It’s the end of the 19th century. European leaders have carved up a continent for themselves, regardless of its native inhabitants and a limited knowledge of the land. The sun never sets on the British Empire, ivory is discussed in worshipful tones, and the Belgian King Leopold has established a reputation for the cruelest and most corrupt of colonial enterprises (which is saying something). And, against a backdrop of imperialist atrocities, Joseph Conrad sits down to pen a nearly impenetrable, wholly ambiguous novel about how gosh-darn confusing—how downright befuddling—it all is.
The numerous and incompatible interpretations of Heart of Darkness make me wonder why authors can’t just write their own SparkNotes. Fierce debate has raged over Conrad’s elusive message to this day. Was Conrad pro-imperialist? Anti-imperialist? A conflicted combination of the two?
Speaking through Marlow, our unhelpful protagonist, Conrad maintains a stubborn ambivalence about imperialist motivations and methods. But his criticism paints Europe as the victim: Marlow suggests that imperialism is degrading to Europeans, drawing them away from “civilized” nations and tempting them into violence. He also argues against attempts to “enlighten” and Christianize Africans, but only because he believes them to be savage beyond saving.
Conrad based much of the book on his own experiences as captain of a steamboat on the Congo River in 1890. Marlow, accompanied by “pilgrims” and “cannibals,” travels up the same river in search of Mr. Kurtz, an enigmatic agent and trading post manager who “sends in as much ivory as all the others put together.”
When Marlow and his companions finally discover Kurtz, he turns out to be totally normal—if you ignore his godlike status and the collection of severed heads decorating his fence posts. The once-idealistic Kurtz serves as a metaphor for the inevitable moral downfall of anyone with access to unlimited power. We can assume that at some point, Marlow is embarrassed about all that time he spent defending Kurtz.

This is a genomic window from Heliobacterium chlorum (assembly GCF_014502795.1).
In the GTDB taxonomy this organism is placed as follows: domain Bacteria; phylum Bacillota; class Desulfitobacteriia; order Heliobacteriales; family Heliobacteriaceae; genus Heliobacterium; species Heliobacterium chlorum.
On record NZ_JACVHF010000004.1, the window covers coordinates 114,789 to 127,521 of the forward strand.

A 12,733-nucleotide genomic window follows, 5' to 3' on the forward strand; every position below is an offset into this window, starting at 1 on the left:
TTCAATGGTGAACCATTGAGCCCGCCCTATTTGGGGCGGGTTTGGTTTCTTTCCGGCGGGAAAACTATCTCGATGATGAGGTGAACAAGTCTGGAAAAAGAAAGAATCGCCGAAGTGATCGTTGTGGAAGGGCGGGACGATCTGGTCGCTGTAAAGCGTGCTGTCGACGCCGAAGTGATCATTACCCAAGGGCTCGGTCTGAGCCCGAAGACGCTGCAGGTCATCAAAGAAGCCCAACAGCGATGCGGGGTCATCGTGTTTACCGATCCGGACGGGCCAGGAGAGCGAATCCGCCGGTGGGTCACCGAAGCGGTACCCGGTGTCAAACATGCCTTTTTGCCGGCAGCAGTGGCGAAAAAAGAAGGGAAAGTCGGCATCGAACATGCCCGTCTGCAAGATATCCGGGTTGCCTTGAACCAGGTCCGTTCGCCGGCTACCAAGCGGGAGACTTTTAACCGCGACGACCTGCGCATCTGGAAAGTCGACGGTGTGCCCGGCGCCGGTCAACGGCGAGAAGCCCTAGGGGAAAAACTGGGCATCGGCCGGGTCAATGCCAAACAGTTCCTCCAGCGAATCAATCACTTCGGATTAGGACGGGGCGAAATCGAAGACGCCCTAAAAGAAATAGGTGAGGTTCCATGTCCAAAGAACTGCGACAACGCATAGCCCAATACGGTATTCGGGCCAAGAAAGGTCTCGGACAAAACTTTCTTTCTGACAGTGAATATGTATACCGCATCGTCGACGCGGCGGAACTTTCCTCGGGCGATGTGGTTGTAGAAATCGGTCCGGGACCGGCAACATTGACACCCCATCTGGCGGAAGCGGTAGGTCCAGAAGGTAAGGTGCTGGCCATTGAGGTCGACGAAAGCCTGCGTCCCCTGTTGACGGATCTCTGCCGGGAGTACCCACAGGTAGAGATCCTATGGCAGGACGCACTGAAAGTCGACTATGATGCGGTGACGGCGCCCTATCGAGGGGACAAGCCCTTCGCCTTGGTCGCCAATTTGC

Heart of Darkness has all the trappings of a great adventure novel, but none of the thrill. It was accused by Chinua Achebe of dehumanizing Africans and perpetuating racist stereotypes. And while this criticism is largely valid, it’s worth noting that this novel flatters no one—European or African.
Overall, I’m glad this book was short. I only had to spend a couple of hours navigating its murky depths, literary steamboat that I am. If Conrad’s goal was to baffle readers and generate debate, then Heart of Darkness is a job well done.
Is It One of the Greatest Books of All Time?
It’s kind of hard to tell.
Their home is always with them—the ship; and so is their country—the sea.
The mind of man is capable of anything—because everything is in it, all the past as well as all the future.
You can’t breathe dead hippo waking, sleeping, and eating, and at the same time keep your precarious grip on existence.